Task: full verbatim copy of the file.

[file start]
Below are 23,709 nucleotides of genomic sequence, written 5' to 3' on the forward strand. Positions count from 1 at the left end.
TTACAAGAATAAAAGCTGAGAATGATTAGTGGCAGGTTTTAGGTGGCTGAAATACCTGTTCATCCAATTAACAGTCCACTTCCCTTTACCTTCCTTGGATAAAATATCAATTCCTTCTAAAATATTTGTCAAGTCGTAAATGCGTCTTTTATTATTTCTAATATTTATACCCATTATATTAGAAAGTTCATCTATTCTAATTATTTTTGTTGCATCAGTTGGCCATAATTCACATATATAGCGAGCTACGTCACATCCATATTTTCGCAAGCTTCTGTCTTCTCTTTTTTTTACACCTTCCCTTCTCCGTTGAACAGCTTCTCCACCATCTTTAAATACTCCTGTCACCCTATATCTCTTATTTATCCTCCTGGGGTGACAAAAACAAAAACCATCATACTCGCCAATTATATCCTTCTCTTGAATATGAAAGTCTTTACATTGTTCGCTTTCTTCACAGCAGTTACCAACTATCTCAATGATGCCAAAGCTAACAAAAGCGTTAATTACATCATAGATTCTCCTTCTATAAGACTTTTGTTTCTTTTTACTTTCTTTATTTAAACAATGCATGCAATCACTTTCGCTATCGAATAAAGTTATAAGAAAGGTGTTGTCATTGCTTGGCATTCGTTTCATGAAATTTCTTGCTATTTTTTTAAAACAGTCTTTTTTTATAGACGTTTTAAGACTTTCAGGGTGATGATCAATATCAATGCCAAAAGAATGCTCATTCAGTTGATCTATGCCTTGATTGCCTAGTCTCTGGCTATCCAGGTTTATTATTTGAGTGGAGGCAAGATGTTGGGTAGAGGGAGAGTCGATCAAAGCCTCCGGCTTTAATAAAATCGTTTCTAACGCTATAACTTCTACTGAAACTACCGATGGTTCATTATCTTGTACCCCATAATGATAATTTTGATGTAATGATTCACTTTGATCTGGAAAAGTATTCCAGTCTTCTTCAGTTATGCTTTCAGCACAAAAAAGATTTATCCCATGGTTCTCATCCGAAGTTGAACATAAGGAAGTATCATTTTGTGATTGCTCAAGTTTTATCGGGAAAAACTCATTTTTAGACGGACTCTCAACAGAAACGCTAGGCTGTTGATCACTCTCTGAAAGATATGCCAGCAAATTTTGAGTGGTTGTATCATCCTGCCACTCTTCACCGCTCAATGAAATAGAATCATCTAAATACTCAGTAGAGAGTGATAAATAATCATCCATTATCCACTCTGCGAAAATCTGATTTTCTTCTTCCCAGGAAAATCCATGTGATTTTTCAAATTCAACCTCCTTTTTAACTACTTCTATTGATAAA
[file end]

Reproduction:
Below are 23,709 nucleotides of genomic sequence, written 5' to 3' on the forward strand. Positions count from 1 at the left end.
TTACAAGAATAAAAGCTGAGAATGATTAGTGGCAGGTTTTAGGTGGCTGAAATACCTGTTCATCCAATTAACAGTCCACTTCCCTTTACCTTCCTTGGATAAAATATCAATTCCTTCTAAAATATTTGTCAAGTCGTAAATGCGTCTTTTATTATTTCTAATATTTATACCCATTATATTAGAAAGTTCATCTATTCTAATTATTTTTGTTGCATCAGTTGGCCATAATTCACATATATAGCGAGCTACGTCACATCCATATTTTCGCAAGCTTCTGTCTTCTCTTTTTTTTACACCTTCCCTTCTCCGTTGAACAGCTTCTCCACCATCTTTAAATACTCCTGTCACCCTATATCTCTTATTTATCCTCCTGGGGTGACAAAAACAAAAACCATCATACTCGCCAATTATATCCTTCTCTTGAATATGAAAGTCTTTACATTGTTCGCTTTCTTCACAGCAGTTACCAACTATCTCAATGATGCCAAAGCTAACAAAAGCGTTAATTACATCATAGATTCTCCTTCTATAAGACTTTTGTTTCTTTTTACTTTCTTTATTTAAACAATGCATGCAATCACTTTCGCTATCGAATAAAGTTATAAGAAAGGTGTTGTCATTGCTTGGCATTCGTTTCATGAAATTTCTTGCTATTTTTTTAAAACAGTCTTTTTTTATAGACGTTTTAAGACTTTCAGGGTGATGATCAATATCAATGCCAAAAGAATGCTCATTCAGTTGATCTATGCCTTGATTGCCTAGTCTCTGGCTATCCAGGTTTATTATTTGAGTGGAGGCAAGATGTTGGGTAGAGGGAGAGTCGATCAAAGCCTCCGGCTTTAATAAAATCGTTTCTAACGCTATAACTTCTACTGAAACTACCGATGGTTCATTATCTTGTACCCCATAATGATAATTTTGATGTAATGATTCACTTTGATCTGGAAAAGTATTCCAGTCTTCTTCAGTTATGCTTTCAGCACAAAAAAGATTTATCCCATGGTTCTCATCCGAAGTTGAACATAAGGAAGTATCATTTTGTGATTGCTCAAGTTTTATCGGGAAAAACTCATTTTTAGACGGACTCTCAACAGAAACGCTAGGCTGTTGATCACTCTCTGAAAGATATGCCAGCAAATTTTGAGTGGTTGTATCATCCTGCCACTCTTCACCGCTCAATGAAATAGAATCATCTAAATACTCAGTAGAGAGTGATAAATAATCATCCATTATCCACTCTGCGAAAATCTGATTTTCTTCTTCCCAGGAAAATCCATGTGATTTTTCAAATTCAACCTCCTTTTTAACTACTTCTATTGATAAA